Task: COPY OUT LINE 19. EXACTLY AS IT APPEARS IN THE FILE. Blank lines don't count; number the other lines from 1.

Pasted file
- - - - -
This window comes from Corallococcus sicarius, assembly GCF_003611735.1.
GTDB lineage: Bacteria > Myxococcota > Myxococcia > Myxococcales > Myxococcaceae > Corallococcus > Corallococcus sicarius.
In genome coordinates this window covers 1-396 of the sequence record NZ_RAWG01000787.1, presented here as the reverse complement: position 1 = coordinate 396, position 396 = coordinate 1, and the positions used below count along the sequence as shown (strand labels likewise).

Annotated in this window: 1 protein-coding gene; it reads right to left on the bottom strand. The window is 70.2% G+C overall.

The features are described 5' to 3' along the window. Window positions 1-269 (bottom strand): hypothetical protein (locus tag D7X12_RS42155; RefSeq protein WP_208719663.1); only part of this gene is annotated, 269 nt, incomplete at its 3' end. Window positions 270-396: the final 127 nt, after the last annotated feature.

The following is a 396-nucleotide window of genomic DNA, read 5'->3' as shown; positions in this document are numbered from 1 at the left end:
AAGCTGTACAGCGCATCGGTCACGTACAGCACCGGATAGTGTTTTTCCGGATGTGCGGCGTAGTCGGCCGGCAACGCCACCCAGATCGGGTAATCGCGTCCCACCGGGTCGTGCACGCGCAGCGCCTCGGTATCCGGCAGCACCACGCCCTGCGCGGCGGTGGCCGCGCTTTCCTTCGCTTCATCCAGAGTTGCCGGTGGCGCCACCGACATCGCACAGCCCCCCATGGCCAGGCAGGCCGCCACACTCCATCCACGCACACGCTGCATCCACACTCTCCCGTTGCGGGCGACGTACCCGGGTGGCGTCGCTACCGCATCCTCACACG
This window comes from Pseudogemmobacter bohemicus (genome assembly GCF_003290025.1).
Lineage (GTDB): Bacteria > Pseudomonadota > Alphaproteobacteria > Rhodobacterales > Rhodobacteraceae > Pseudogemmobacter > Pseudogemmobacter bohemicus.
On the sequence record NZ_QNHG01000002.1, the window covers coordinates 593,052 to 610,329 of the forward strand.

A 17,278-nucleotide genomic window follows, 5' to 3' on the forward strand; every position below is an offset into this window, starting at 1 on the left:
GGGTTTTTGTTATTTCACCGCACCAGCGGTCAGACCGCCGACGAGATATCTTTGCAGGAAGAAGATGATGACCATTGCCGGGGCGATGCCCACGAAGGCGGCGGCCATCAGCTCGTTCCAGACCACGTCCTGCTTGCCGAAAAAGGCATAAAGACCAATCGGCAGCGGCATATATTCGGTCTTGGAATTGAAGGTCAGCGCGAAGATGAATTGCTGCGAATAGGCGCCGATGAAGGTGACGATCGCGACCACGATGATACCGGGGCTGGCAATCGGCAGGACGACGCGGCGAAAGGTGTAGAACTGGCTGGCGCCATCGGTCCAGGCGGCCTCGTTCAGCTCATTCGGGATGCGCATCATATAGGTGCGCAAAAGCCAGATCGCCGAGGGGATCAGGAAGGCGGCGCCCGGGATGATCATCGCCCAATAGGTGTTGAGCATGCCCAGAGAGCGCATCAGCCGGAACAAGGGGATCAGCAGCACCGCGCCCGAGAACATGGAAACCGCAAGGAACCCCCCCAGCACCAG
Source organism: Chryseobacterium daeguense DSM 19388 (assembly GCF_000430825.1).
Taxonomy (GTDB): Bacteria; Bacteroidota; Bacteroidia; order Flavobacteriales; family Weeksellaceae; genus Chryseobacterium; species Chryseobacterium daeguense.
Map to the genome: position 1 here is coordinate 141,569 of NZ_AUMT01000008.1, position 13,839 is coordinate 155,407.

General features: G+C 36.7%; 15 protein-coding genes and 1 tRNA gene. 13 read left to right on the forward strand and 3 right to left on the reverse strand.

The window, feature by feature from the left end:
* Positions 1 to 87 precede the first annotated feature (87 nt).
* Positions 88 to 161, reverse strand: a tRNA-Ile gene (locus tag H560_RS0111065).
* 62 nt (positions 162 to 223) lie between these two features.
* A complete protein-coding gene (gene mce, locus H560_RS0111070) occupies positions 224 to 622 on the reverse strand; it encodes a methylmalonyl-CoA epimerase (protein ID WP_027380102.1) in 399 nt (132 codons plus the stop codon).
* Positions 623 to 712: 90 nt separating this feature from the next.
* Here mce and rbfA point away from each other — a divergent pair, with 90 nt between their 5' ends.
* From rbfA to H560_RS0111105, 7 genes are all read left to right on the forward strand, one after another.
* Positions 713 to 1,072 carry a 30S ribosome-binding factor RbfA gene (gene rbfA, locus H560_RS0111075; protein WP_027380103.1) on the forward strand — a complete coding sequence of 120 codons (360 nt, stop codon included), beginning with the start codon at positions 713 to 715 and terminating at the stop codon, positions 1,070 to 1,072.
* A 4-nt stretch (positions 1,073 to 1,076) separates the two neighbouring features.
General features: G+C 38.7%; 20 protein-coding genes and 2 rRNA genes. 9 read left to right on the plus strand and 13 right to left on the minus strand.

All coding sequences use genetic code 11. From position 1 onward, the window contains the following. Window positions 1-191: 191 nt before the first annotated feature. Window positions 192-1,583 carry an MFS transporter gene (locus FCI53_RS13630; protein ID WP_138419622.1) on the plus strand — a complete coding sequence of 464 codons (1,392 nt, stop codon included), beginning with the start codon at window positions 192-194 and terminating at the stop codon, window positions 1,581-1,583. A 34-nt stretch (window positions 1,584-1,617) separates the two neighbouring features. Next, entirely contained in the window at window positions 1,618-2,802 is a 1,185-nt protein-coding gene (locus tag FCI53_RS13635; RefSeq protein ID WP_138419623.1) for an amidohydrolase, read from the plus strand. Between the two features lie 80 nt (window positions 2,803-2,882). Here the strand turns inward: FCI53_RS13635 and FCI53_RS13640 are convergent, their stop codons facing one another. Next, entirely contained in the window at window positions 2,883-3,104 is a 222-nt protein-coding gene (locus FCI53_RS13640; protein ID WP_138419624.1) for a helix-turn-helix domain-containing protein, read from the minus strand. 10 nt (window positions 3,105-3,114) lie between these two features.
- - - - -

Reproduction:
* Positions 88 to 161, reverse strand: a tRNA-Ile gene (locus tag H560_RS0111065).